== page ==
First, let's load the data and log transform them (original data contain numbers of individuals):

```library (vegan)
data (BCI)  # example using Baro Colorado data
BCI.log <- log1p (BCI)  # first, log transform species data, which contains numbers of individuals
```

Function `vegdist` calculates distance matrix based on Bray-Curtis distances:

```bc.dist <- vegdist (BCI.log, method = 'bray')
bc.dist
```
```           1         2         3         4         5         6         7         8         9
2  0.2561624
3  0.2955959 0.2749839
4  0.3152203 0.2937687 0.2853559
5  0.3143658 0.3201234 0.3012306 0.2827513
6  0.3098983 0.3210060 0.3413611 0.3439200 0.3427188
7  0.3002090 0.3015008 0.3206233 0.3309095 0.3647759 0.2671652
8  0.3188611 0.2869892 0.2763554 0.2994629 0.3063330 0.3584762 0.3432045
9  0.3511634 0.3116517 0.2886386 0.3294022 0.3157618 0.3580870 0.3265907 0.2696480
10 0.3531552 0.3146364 0.2758954 0.2928692 0.3166512 0.3672627 0.3865676 0.2989141 0.2831257
...
```

Btw, if you type `bc.dist`, you actually use the function `print.dist`2), which has several useful arguments (`?print.dist`). For example, if we want to print also diagonal values (zeros in this case, since we display distances, not similarites), we may use:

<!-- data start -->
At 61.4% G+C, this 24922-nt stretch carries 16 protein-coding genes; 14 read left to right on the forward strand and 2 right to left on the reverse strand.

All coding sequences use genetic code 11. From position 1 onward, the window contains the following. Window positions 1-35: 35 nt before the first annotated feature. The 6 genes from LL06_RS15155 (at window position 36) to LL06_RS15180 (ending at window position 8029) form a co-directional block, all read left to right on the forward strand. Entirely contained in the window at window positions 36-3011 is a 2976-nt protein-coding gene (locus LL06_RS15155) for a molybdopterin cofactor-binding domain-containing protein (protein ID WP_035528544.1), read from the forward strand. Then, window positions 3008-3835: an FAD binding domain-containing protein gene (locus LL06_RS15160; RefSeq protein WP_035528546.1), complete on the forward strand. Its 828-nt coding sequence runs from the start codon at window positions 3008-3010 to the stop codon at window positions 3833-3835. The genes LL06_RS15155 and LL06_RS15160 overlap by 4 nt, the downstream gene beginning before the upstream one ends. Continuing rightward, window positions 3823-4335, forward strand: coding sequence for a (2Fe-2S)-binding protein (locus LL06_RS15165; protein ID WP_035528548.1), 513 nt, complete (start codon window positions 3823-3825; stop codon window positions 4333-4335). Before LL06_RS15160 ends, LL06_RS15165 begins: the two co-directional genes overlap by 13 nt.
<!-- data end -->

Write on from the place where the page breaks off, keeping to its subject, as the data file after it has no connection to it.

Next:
```print (bc.dist, diag = TRUE)
```
```           1         2         3         4         5         6         7         8         9
1  0.0000000
2  0.2561624 0.0000000
3  0.2955959 0.2749839 0.0000000
4  0.3152203 0.2937687 0.2853559 0.0000000
5  0.3143658 0.3201234 0.3012306 0.2827513 0.0000000
6  0.3098983 0.3210060 0.3413611 0.3439200 0.3427188 0.0000000
7  0.3002090 0.3015008 0.3206233 0.3309095 0.3647759 0.2671652 0.0000000
8  0.3188611 0.2869892 0.2763554 0.2994629 0.3063330 0.3584762 0.3432045 0.0000000